Cosmos (TV series) was great. Other science shows you would recommend?

My 13 year old son and I watched all the episodes of Cosmos: A Personal Voyage (Sagan) and Cosmos: A Spacetime Odyssey (Tyson). Both were great.

I am looking for recommendations on other science-themed series.

Not on broadcast TV*, but I really recommend the VSauce and Veritasium channels on YouTube. Also CodysLab, which is quite amateur in terms of production, but very sciency in content.

*I have a Roku, so I think of them as TV channels now.

I highly recommend James Burke’s series – Connections and The Day the Universe Changed were both on public TV. He followed up with Connections[sup]2[/sup] and Connections[sup]3[/sup] on The Learning Channel (back when it really WAS a “Learning Channel”). All highly interesting takes on scientific and technical progress. They’re all available on DVD, although pricey (a local library here has them for lending). I don’t know if anyone is streaming them. There were companion books for the two PBS series, and material from the TLC series made it into a couple of other books he wrote. He also did a year of Connections-like columns for Scientific American that were later gathered into a single volume and published as Circles.

It’s technology, rather than science, but I reciommend the British series The Secret Life of Machines, which ran on the Discovery and Learning Channel here in the US

He might enjoy the *Connections *series by James Burke. Fascinating view of how one discovery triggers both other discoveries and social changes in unexpected ways.

ETA: Dammit, Cal, you beat me again!

“Edge of the Universe”. and, “The Real Death Star” both on Netflix.

Off the top of my head, the long-running PBS series Nova. History Detectives (both US and UK versions.)

The Ring of Truth.

(More to come when I google up titles for more vague memories.)

Sorry, I don’t mean "both US and UK versions for History Detectives, that has only a US version. I’m thinking of the US and UK versions of TIme Team.

Australia, the First 4 Billion Years.

Your Inner Fish.

There are other recent series I’m thinking of, but am having trouble remembering the names.

PBS’s “NOVA” is consistently good, occasionally great, covering a wide-ranging array of scientific subjects.

I’m quite partial to Brian Cox’s BBC shows - the “Wonders of…” series: the Solar System, the Universe & Life and alsoHuman Universe andForces of Nature..

BBC Science shows in general are awesome. There’s Horizon, which covers an enormous range of topics (and has a lot of reciprocation with the aforementioned Nova), although many feel it’s been a bit too dumbed-down the last decade. Then there’s Attenborough, of course.

With a 13 y.o., I also would think some of the BBC science ‘casual’ shows might be good - Dara Ó Briain’s Science Club, for instance.

Didn’t notice that the son was 13. He might enjoy 3-2-1 Contact, both for the science content and to laugh about the cheesy 1970s/1980s look of it. Or for similar reasons, how about classic episodes of The Electric Company, which starred Morgan Freeman and Spiderman?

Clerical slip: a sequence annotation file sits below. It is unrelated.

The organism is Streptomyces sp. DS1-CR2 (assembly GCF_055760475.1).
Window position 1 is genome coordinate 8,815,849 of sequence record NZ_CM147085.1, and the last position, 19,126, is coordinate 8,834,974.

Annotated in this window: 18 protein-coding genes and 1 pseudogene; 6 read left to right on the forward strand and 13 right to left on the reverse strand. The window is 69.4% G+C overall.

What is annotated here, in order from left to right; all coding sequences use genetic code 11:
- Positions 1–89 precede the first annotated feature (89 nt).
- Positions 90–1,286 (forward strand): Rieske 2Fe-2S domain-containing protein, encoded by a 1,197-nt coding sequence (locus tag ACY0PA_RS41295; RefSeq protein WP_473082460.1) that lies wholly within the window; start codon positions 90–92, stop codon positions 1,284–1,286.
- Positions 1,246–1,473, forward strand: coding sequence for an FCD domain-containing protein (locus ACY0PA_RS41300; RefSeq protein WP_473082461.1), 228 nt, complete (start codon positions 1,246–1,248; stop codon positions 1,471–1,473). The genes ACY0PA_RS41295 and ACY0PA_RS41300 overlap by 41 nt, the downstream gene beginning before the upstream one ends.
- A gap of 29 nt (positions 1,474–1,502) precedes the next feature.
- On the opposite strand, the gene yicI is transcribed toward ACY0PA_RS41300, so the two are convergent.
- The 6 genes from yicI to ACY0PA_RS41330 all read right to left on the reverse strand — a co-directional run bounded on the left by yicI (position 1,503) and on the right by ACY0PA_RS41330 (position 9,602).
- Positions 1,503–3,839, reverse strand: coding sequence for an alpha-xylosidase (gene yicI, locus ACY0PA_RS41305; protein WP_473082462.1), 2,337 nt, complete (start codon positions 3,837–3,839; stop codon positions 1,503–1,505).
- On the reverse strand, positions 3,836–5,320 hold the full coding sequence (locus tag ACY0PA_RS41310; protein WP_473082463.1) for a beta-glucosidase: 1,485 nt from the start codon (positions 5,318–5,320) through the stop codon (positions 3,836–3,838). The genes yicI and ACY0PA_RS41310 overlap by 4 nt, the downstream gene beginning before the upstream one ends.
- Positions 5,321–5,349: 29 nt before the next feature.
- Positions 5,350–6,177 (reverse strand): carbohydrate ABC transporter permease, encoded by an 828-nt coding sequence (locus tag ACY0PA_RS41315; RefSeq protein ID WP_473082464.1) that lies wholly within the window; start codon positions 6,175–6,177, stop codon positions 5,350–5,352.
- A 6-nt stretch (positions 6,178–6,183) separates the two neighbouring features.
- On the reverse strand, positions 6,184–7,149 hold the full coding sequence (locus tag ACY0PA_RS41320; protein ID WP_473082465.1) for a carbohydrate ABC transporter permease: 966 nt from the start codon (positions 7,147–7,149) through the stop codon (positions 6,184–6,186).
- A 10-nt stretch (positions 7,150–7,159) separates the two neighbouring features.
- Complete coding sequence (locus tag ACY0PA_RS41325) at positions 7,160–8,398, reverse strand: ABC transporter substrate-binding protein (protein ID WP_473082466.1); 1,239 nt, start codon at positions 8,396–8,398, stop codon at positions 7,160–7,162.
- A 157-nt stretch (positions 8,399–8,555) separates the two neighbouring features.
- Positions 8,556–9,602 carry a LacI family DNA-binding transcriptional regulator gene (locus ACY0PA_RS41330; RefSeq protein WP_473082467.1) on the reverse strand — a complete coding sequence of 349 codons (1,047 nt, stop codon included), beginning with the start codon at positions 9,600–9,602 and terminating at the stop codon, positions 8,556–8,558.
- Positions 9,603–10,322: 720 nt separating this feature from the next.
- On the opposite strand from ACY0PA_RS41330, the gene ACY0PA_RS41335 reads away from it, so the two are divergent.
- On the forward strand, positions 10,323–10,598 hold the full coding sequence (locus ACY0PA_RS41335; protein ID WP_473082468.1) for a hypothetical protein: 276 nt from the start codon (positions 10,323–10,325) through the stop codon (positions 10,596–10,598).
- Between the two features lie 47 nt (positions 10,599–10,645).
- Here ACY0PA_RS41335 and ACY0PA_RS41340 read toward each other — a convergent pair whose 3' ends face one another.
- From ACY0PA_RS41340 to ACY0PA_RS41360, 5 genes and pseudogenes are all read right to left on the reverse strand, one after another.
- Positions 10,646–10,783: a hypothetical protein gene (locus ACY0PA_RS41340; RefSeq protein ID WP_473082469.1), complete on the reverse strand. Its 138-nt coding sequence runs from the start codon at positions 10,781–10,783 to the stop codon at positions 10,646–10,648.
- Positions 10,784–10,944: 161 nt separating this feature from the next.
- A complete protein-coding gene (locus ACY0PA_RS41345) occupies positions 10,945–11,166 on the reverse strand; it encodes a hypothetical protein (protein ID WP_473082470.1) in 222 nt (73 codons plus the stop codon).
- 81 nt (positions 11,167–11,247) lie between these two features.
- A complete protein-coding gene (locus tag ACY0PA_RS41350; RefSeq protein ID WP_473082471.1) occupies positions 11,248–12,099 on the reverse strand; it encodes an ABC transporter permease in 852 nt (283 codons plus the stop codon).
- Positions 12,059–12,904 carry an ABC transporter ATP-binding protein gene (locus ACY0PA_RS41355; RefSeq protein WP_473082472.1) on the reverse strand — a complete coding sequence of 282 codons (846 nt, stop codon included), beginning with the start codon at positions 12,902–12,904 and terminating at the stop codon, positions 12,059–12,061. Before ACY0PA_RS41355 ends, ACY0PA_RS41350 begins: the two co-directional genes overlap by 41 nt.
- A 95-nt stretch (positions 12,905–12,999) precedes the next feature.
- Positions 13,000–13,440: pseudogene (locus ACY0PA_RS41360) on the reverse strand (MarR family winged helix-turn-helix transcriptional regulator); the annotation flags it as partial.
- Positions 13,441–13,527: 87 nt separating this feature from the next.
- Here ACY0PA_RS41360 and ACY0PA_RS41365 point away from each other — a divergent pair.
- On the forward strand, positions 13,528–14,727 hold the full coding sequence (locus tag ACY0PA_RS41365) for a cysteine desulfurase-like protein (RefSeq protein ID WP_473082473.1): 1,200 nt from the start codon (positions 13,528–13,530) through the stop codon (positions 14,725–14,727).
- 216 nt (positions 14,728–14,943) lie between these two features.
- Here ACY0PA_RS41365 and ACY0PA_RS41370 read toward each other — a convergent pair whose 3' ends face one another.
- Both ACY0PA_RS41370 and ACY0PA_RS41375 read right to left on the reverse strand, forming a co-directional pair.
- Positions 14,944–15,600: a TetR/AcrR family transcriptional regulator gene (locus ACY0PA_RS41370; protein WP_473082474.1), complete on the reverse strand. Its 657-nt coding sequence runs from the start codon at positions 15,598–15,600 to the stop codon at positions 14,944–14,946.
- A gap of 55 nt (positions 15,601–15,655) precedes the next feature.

Seconded. Lots of good stuff on that show.

Speaking of Morgan Freeman, what was the science series he narrated? “Through the Wormhole”? I think it was on The Science Channel or something similar.

I second both of these. Ever notice how evangelists don’t talk about the “missing link” anymore? It’s because of the research these people do (and the shows that broadcast the wonderful information).

I’ve been trying to remember (and Google up) the name of a series that was on PBS in 2014 or 2015 that was maybe 3 or 4 episodes and IIRC was about extremes in miniaturization and in measuring short times and such. Had a section on how nanoparticles make the colors in stained glass, and one on Bose-Einstein condensates, maybe. I think the host was the guy who sounds like Ron Howard. It was good even though I do remember it so vaguely. Anyone remember that one?

Sure they do, they just use different words: “micro-evolution” is OK: species can change minor cosmetic aspects of themselves, but “macro-evolution” – the former “missing link” of species change – is clearly ridiculous because “God Says No” ™.

Yes, it was called Through the Wormhole.

Nice bit of typecasting :slight_smile: on the first episode:

Through the Wormhole didn’t really work for me - I think, subconsciously, I’m aware Freeman is just an actor (in fact, this feels like stunt casting) and that doesn’t work for me the way Sagan, de Grasse Tyson and Cox do. Hell, even Dara O’Brian has a science degree. I’m more than OK with non-scientists doing nature shows, it seems (see: Attenborough), but it somehow rankles with cosmic/general science. Weird hangup.

The Beginning and End of the Universe, a 2-part series available on Netflix, was quite good.

VSauce is awesome. Updates nowhere near often enough, though.